The following is a general lay of the land, spelling out how I anticipate the next few days to unfold in the House of Representatives. This is very subject to change. But it’s my first read of the House landscape.
The Shorthand: This is lining up for a Sunday vote. And just because they went on the clock this afternoon in the 2 pm hour does not mean the vote will happen then. I would expect it to unfold later in the day if not bleed into the evening.
• Friday: This will be “messaging” day. Expect a lot of press conferences and positioning statements as lawmakers steel their positions one last time before the big push this weekend. We could have some announcements as lawmakers declare their positions on the vote. There may not be much action at all on the House floor.
• Saturday: This is a two-for one. We are expecting Reps. Michele Bachmann (R-MN) and Steve King (R-IA) to try to organize a tea party rally on the East Front of the Capitol the same way they did in November. I’m told they don’t have a permit yet. Expect this to unfold around noon. Also, this is the day we expect the House Democrats to haul the reconciliation bill before the Rules Committee. This will be an onerous and lengthy process. Expect dozens of lawmakers to come before the Rules Committee, appealing that their provision or pet project be made in order before the Rules Committee.
Why is the Rules Committee important?
This is the final stop of the reconciliation bill before it hits the House floor. The Rules Committee will in essence “write” the reconciliation package, deciding what’s in or out for the moment. They will also craft a “rule.” This is the controversial part.
Almost every piece of legislation that goes to the House floor needs a rule which governs debate, such as how much time they’ll spend on something or if amendments are in order. It’s like the NFL crafting a new rulebook before every Sunday. Prospectively attached to this rule will be a self-executing provision, which, once the rule is approved by the full House, also okays the Senate version of health care. This is the dubious “two-fer” that everyone has been talking about for days.
Look for the Rules Committee meeting to run all day long. It will be on-cam via the pool and fed back live. This is where the rubber really hits the road. Also, look for a potential agreement on abortion. Remember, the Stupak Amendment wasn’t made part of the rule the last time until 2:30 am on a Saturday, the same day as the November health care vote.
As for the House floor, expect the House to do little of merit. It could technically be in session, but in recess “subject to the call of the chair.”
• Sunday: This is the big day. The House will meet at 1 pm. House Majority Leader Steny Hoyer (D-MD) says the House will not have any votes until 2 pm (keeping with the 72-hour clock that is now running).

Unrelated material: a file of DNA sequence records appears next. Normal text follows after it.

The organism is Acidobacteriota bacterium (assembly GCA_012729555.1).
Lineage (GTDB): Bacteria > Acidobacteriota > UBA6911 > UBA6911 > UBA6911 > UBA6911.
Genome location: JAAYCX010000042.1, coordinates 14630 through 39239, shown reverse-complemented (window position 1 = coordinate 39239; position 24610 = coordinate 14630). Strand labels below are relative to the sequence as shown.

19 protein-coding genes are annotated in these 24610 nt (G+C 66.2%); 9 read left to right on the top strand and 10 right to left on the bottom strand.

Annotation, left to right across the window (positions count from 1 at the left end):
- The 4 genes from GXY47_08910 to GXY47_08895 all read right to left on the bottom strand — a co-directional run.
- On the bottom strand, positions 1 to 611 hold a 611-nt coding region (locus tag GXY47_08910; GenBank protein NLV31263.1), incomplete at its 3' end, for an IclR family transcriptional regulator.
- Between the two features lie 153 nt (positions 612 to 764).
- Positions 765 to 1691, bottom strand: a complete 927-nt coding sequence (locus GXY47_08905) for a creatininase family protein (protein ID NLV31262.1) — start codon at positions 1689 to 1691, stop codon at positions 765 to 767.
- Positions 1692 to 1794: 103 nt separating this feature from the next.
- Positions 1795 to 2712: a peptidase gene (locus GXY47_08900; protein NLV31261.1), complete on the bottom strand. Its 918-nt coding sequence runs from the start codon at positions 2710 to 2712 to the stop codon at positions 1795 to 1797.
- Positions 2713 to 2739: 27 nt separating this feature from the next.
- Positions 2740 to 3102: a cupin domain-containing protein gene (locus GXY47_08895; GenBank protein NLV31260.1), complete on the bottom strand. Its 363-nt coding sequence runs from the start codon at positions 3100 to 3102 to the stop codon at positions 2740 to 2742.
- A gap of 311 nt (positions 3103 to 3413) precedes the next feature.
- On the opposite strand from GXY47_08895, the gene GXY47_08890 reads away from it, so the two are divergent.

The first order of business for the House, after one-minute speeches, etc., will be a short series of votes. These will be procedural, extraneous votes that the Democrats will plan. Here on the Hill we call them “bed check” votes (and you thought your RA’s were tough in college). The purpose behind these votes is just to get all members of the floor so leaders can take attendance and physically see everyone. At this stage, the Democratic whip operation moves to make sure everyone is in line and they know where they stand in anticipation of the big vote later in the day.
The House will then call up the “rule” to the House floor. This is the debate everyone has been waiting for. While technically a procedural debate, this is often testy and will make for good television. This is the key debate to watch as they creep up toward the adoption of the rule which will pass the Senate bill and allow the reconciliation package to move to the House floor.
The House is almost always restricted to having an hour of debate on the rule. They’ll then go to a series of votes. Somewhere in that series of votes will be the key vote to approve the rule.
If the House approves the rule, the Senate bill is passed and then the reconciliation package can come to the floor.
There will then be a couple of hours (prospectively) on the reconciliation resolution. Debate time here is unclear because this is something that will be decided by the Rules Committee. After that debate is done, the House will then vote on the reconciliation package.
If adopts reconciliation, it has completed its action on health care. Both the House and Senate have now passed the Senate bill and it is shipped to the White House. And the House can then move its recompilation package to the Senate for the next round of parliamentary gymnastics.
In conclusion, I would honestly not anticipate a vote on the rule nor on the reconciliation package itself until late afternoon if not Sunday evening or later. It depends on how much time the Rules Committee allows. And we won’t know that until it forges its rule, sometime on Saturday.
Possible pitfalls? If Democrats don’t have the votes, expect everything to come to a screeching halt and they will scramble around to round up folks.